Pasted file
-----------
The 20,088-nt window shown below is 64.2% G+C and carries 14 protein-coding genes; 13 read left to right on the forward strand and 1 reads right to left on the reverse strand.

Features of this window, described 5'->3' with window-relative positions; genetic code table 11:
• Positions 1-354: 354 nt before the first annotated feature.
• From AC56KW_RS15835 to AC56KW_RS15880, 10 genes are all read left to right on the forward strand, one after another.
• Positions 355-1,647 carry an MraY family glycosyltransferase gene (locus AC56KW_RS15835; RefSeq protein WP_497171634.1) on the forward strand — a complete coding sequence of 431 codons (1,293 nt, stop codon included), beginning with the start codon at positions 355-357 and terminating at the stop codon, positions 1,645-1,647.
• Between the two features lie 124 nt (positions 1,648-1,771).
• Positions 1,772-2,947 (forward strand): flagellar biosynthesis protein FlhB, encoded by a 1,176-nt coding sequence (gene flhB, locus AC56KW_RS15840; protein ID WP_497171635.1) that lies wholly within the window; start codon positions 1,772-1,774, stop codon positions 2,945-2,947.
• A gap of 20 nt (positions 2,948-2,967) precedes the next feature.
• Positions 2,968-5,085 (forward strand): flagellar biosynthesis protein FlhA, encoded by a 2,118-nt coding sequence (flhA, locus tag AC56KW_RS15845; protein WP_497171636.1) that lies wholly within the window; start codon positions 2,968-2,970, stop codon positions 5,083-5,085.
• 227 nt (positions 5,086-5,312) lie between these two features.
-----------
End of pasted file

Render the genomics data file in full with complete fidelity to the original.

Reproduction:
The 20,088-nt window shown below is 64.2% G+C and carries 14 protein-coding genes; 13 read left to right on the forward strand and 1 reads right to left on the reverse strand.

Features of this window, described 5'->3' with window-relative positions; genetic code table 11:
• Positions 1-354: 354 nt before the first annotated feature.
• From AC56KW_RS15835 to AC56KW_RS15880, 10 genes are all read left to right on the forward strand, one after another.
• Positions 355-1,647 carry an MraY family glycosyltransferase gene (locus AC56KW_RS15835; RefSeq protein WP_497171634.1) on the forward strand — a complete coding sequence of 431 codons (1,293 nt, stop codon included), beginning with the start codon at positions 355-357 and terminating at the stop codon, positions 1,645-1,647.
• Between the two features lie 124 nt (positions 1,648-1,771).
• Positions 1,772-2,947 (forward strand): flagellar biosynthesis protein FlhB, encoded by a 1,176-nt coding sequence (gene flhB, locus AC56KW_RS15840; protein ID WP_497171635.1) that lies wholly within the window; start codon positions 1,772-1,774, stop codon positions 2,945-2,947.
• A gap of 20 nt (positions 2,948-2,967) precedes the next feature.
• Positions 2,968-5,085 (forward strand): flagellar biosynthesis protein FlhA, encoded by a 2,118-nt coding sequence (flhA, locus tag AC56KW_RS15845; protein WP_497171636.1) that lies wholly within the window; start codon positions 2,968-2,970, stop codon positions 5,083-5,085.
• 227 nt (positions 5,086-5,312) lie between these two features.